Solar power lights up De Grendel

INVESTING in solar photovoltaic energy has proved a wise decision for De Grendel, both financially and environmentally, and enhanced the Graaff family’s deep legacy of sustainable stewardship of the historic farm.

The solar photovoltaic (PV) plant commissioned at the end of 2015 consistently exceeds its targeted output and now powers a quarter of De Grendel’s operation, resulting not only in cost savings but also further improvement in De Grendel’s sustainability and already negative carbon footprint.

De Grendel’s fourth-generation owner Sir De Villiers Graaff explains: “The cost savings on our power bill mean that we can be more profitable, that employees’ jobs are safer, and that hopefully we can expand in the future and employ more people. The overall impact is that we can be more sustainable.”

He said that sustainability on the wine and dairy farm is about efficient use of resources, especially the two major resources of water and energy.

“Using Eskom power, we are contributing to the burning of fossil fuels for electricity and so we decided to introduce solar energy to further reduce our carbon footprint. It will take approximately seven years to pay off the investment, and we are well on our way there.”

The high-performance solar photovoltaic panels were installed and commissioned in November 2015 on land that was no longer suited for farming. The plant operates at 189kWP (kilowatt peak, or maximum performance) and daily and monthly targets for power output are set according to expected weather conditions.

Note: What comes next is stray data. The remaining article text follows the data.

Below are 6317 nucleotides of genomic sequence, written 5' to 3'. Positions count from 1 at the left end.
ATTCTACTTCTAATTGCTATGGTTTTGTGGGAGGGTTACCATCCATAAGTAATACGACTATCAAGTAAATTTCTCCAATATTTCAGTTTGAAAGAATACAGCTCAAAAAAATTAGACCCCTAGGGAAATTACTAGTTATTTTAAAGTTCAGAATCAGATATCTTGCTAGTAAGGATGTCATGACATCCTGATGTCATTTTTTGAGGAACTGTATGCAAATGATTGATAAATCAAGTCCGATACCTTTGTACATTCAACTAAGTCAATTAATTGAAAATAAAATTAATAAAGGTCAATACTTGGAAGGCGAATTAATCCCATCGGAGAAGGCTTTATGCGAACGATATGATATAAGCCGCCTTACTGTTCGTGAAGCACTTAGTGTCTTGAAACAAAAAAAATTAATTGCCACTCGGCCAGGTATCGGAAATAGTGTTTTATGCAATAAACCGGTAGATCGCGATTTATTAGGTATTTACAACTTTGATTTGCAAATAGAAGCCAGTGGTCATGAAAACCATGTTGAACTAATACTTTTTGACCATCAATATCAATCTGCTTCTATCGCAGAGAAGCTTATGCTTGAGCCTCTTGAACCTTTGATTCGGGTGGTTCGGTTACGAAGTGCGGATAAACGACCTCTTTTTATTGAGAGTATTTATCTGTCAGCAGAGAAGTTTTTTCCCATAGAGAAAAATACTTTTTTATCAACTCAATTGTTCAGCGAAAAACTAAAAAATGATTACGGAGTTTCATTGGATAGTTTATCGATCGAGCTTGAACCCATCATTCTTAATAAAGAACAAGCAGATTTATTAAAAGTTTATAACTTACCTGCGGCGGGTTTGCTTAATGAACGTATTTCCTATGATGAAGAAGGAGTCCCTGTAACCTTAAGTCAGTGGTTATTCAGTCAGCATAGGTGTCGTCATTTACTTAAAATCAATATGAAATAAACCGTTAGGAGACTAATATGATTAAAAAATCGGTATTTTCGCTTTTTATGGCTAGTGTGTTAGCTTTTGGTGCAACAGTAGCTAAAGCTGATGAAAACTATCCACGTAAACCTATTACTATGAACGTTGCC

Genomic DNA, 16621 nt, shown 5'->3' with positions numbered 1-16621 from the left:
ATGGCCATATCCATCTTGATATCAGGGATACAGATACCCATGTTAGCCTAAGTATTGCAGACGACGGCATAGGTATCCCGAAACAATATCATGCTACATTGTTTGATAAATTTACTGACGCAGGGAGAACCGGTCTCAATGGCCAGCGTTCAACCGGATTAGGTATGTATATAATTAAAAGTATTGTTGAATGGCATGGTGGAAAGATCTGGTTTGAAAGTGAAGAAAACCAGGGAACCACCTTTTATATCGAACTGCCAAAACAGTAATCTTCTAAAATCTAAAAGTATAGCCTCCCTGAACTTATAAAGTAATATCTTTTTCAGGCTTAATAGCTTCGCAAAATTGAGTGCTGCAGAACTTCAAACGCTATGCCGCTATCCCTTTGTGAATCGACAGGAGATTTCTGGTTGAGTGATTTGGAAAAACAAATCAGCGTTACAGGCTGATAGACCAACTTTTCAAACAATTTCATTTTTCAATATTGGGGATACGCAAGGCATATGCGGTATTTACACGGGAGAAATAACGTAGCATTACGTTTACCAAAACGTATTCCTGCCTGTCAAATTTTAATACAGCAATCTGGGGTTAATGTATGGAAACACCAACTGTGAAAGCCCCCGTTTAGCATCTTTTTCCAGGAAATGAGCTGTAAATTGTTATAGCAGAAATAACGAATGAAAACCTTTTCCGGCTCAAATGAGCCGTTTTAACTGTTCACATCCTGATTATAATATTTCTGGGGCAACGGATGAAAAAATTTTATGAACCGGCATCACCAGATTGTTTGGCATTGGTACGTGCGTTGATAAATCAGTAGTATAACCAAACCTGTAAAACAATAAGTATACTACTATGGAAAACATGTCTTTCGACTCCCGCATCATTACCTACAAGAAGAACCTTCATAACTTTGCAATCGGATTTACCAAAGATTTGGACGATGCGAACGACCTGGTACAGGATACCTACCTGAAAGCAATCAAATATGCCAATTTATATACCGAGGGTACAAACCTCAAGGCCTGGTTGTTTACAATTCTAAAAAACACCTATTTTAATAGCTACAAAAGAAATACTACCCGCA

In most months, the system delivers more than 100% of the set target.

The system at De Grendel is designed to last for 25 years, with savings of over R278,000 expected in year 1 and increased savings over time as the investment is recouped and as Eskom electricity costs continue to increase.

De Grendel has long been a net carbon sink, with assessments showing that its natural vegetation removes more greenhouse gasses from the atmosphere than are released by the farm operations.

Thirty percent of the farm’s land area is devoted to conservation of the pristine indigenous renosterveld that is home to rare and delicate floral species, and vineyards take up a further 15%. 

“We are proudly carbon negative and now that a quarter of our power is generated by solar, we have reduced our impact on carbon emissions and the environment even further,” Sir De Villiers said.